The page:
posted on May, 16 2005 @ 07:12 AM
"She came across as more consumed with the human suffering caused by political discord"
Agreed. But in the process of relating that suffering, she allowed herself to be led by the nose by those with ulterior motives, and made a number of
assertions that were simply not true (in addition to a number of inaccuracies caused by sloppy writing and editing).
Iris Chang: "In 1957 Japan even elected as prime minister a man who had been imprisoned as a class A war criminal"
This is simply not true. It is true that Kishi Nobusuke was arrested after the occupation of Japan, but Kishi was never tried, let alone convicted of
Iris Chang: "More than 260,000 noncombatants died, ...well over 350,000...a few statistics must be used to give the reader an idea of the scale of
the massacre...the killing was concentrated within a few weeks."
The total population of the city at the time was only 200,000 (source: Chairman John Rabe, acting mayor of Nanjing, considered an extremely reliable
witness in this regard), and the population actually increased to 250,000 barely a month after the incident took place. How can you kill 175% of the
population? In fact, reliable accounts by witnesses who were actually there, make no mention of large-scale atrocities taking place, and the Nanjing
Safety Zone Committee were in fact more concerned with the general population starving to death. The Committee in fact delivered a letter to the
Japanese, in which the acting Mayor asked them to restore and maintain order in the city in order to save 200,000 Chinese from "starvation". This,
at a time when Iris Chang says the Japanese were killing "civilians in every section of the city", and "streets, alleys, and ditches of the fallen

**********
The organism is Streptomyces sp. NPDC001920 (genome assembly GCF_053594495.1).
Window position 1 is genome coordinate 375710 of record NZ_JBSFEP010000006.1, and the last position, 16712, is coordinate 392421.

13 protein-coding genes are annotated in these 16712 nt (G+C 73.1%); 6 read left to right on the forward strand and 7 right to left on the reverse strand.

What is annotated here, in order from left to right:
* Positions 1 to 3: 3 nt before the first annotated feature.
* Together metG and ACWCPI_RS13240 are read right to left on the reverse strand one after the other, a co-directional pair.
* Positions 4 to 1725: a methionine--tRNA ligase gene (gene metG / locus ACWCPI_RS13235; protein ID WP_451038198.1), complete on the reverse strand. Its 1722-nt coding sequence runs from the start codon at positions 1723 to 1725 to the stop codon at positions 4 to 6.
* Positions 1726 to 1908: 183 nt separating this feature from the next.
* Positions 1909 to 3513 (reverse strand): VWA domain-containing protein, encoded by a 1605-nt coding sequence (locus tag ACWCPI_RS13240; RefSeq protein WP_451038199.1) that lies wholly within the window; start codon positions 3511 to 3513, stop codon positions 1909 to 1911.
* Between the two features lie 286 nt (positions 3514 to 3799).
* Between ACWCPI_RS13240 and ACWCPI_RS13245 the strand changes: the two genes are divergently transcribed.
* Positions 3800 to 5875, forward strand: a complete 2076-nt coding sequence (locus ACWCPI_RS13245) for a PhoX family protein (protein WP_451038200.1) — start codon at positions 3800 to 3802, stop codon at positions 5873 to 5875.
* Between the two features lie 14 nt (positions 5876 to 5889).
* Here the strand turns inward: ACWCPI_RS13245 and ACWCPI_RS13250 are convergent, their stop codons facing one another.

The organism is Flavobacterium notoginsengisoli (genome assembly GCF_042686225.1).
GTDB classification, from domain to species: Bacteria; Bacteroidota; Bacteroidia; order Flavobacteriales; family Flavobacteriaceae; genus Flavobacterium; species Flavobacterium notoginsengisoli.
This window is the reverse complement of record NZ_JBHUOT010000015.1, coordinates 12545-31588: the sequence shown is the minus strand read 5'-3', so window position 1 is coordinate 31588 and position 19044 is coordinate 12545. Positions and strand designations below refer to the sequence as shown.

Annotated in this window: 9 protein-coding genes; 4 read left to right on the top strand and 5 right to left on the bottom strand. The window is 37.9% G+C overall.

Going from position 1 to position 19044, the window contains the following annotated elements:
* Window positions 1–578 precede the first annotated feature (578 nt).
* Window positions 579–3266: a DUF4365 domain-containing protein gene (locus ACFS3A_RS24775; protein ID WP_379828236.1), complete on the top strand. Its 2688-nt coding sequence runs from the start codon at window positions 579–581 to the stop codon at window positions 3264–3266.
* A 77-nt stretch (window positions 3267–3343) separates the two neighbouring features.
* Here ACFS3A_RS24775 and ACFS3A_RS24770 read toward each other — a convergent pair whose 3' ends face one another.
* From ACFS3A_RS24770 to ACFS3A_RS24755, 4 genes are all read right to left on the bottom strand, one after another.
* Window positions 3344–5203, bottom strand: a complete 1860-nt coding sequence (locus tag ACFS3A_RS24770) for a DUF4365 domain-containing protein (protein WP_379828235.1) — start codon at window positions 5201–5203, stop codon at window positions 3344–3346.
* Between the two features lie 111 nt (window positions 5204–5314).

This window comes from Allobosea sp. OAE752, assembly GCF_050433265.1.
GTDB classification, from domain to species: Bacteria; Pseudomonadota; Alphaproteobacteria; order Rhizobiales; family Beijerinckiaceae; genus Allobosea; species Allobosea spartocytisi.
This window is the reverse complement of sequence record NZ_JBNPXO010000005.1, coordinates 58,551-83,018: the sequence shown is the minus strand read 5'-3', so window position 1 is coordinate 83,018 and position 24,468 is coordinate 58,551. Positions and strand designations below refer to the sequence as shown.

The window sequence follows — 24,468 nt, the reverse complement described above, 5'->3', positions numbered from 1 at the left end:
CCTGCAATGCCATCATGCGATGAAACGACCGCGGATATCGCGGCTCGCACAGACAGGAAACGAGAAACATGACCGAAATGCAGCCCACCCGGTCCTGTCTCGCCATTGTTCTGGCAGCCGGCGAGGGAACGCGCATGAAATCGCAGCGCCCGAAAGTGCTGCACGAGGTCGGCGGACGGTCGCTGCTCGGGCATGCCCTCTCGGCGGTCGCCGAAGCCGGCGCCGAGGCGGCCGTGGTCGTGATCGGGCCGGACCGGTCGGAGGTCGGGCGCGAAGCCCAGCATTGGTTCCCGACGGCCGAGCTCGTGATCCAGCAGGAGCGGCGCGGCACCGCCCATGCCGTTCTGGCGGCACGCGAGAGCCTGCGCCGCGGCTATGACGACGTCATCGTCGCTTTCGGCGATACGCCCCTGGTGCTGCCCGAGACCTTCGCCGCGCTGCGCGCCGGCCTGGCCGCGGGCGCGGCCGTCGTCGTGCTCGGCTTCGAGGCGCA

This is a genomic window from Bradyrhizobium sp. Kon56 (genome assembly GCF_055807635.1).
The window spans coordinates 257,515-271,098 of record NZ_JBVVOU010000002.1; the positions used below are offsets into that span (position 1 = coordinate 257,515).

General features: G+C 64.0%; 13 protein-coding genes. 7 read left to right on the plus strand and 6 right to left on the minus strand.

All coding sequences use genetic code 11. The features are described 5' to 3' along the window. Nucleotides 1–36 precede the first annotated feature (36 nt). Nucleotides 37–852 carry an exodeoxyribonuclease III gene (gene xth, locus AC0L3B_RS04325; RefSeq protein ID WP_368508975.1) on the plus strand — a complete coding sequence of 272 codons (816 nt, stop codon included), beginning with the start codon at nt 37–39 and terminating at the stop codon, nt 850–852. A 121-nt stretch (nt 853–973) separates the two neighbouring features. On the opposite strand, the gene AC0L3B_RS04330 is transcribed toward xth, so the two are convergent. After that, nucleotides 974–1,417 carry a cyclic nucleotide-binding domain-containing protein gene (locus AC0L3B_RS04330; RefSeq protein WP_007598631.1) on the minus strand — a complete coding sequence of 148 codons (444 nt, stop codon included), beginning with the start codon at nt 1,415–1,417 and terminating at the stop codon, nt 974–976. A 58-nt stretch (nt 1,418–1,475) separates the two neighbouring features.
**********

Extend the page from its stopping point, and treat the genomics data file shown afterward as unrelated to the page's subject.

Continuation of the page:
capital ran rivers of blood, much of it coming from people barely alive, with no strength left to run away."
Iris Chang: "On January 17, 1938, Foreign Minister Hirota Koki in Tokyo relayed the folowing message to his contacts in Washington, DC: 'there can
be no doubt that the evidence amounts to a crushing indictment of the Japanese army's behavior.' Even the Japanese Foreign Minister, Hirota Koki,
reported after an inspection trip in January of 1938 that the "Japanese Army behave...in(a) fashion reminiscent (of) Attila (and) his Huns. (Not)
less than three hundred thousand Chinese civilians slaughtered, many cases (in) cold blood."
This telegram was written and sent out from Shanghai by Harold Timperley, a correspondent and advisor to the Chinese intelligence service. It was not
written by Hirota Koki, or anyone else in the Japanese government.
There's a great deal more, including evidence showing that photos used in the book (and elsewhere) were, in fact, doctored. If you are interested,
I'll make the time to post further.
[edit on 16/5/05 by edgewood]